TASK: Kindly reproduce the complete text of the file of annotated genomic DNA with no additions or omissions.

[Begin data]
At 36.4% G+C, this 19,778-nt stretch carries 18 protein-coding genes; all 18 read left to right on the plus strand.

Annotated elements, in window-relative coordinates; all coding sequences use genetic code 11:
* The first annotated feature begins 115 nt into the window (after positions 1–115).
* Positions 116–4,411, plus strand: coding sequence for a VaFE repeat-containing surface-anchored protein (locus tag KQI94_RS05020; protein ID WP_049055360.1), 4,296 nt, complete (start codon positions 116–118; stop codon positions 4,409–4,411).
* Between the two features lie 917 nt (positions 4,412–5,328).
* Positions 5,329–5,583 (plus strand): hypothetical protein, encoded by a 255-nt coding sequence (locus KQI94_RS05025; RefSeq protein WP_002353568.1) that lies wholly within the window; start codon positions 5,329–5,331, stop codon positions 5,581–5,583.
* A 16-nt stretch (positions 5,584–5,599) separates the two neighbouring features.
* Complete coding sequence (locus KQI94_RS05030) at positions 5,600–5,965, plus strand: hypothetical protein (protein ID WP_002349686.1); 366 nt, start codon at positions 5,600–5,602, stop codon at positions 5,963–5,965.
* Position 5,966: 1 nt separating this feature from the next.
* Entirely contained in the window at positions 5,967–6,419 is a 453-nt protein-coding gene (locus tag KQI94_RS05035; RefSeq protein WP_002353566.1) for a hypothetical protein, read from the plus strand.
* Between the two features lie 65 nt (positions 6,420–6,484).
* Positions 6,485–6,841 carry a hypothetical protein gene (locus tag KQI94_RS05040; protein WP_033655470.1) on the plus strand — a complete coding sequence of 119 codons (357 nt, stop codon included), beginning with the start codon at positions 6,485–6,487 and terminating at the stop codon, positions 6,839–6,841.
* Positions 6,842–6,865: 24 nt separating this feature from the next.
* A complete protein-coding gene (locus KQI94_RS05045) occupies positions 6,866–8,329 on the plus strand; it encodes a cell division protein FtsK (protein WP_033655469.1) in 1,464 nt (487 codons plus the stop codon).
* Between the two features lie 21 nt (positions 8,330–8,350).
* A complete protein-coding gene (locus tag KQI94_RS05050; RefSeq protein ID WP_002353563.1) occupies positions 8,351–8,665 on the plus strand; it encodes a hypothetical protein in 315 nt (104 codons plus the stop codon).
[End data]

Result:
At 36.4% G+C, this 19,778-nt stretch carries 18 protein-coding genes; all 18 read left to right on the plus strand.

Annotated elements, in window-relative coordinates; all coding sequences use genetic code 11:
* The first annotated feature begins 115 nt into the window (after positions 1–115).
* Positions 116–4,411, plus strand: coding sequence for a VaFE repeat-containing surface-anchored protein (locus tag KQI94_RS05020; protein ID WP_049055360.1), 4,296 nt, complete (start codon positions 116–118; stop codon positions 4,409–4,411).
* Between the two features lie 917 nt (positions 4,412–5,328).
* Positions 5,329–5,583 (plus strand): hypothetical protein, encoded by a 255-nt coding sequence (locus KQI94_RS05025; RefSeq protein WP_002353568.1) that lies wholly within the window; start codon positions 5,329–5,331, stop codon positions 5,581–5,583.
* A 16-nt stretch (positions 5,584–5,599) separates the two neighbouring features.
* Complete coding sequence (locus KQI94_RS05030) at positions 5,600–5,965, plus strand: hypothetical protein (protein ID WP_002349686.1); 366 nt, start codon at positions 5,600–5,602, stop codon at positions 5,963–5,965.
* Position 5,966: 1 nt separating this feature from the next.
* Entirely contained in the window at positions 5,967–6,419 is a 453-nt protein-coding gene (locus tag KQI94_RS05035; RefSeq protein WP_002353566.1) for a hypothetical protein, read from the plus strand.
* Between the two features lie 65 nt (positions 6,420–6,484).
* Positions 6,485–6,841 carry a hypothetical protein gene (locus tag KQI94_RS05040; protein WP_033655470.1) on the plus strand — a complete coding sequence of 119 codons (357 nt, stop codon included), beginning with the start codon at positions 6,485–6,487 and terminating at the stop codon, positions 6,839–6,841.
* Positions 6,842–6,865: 24 nt separating this feature from the next.
* A complete protein-coding gene (locus KQI94_RS05045) occupies positions 6,866–8,329 on the plus strand; it encodes a cell division protein FtsK (protein WP_033655469.1) in 1,464 nt (487 codons plus the stop codon).
* Between the two features lie 21 nt (positions 8,330–8,350).
* A complete protein-coding gene (locus tag KQI94_RS05050; RefSeq protein ID WP_002353563.1) occupies positions 8,351–8,665 on the plus strand; it encodes a hypothetical protein in 315 nt (104 codons plus the stop codon).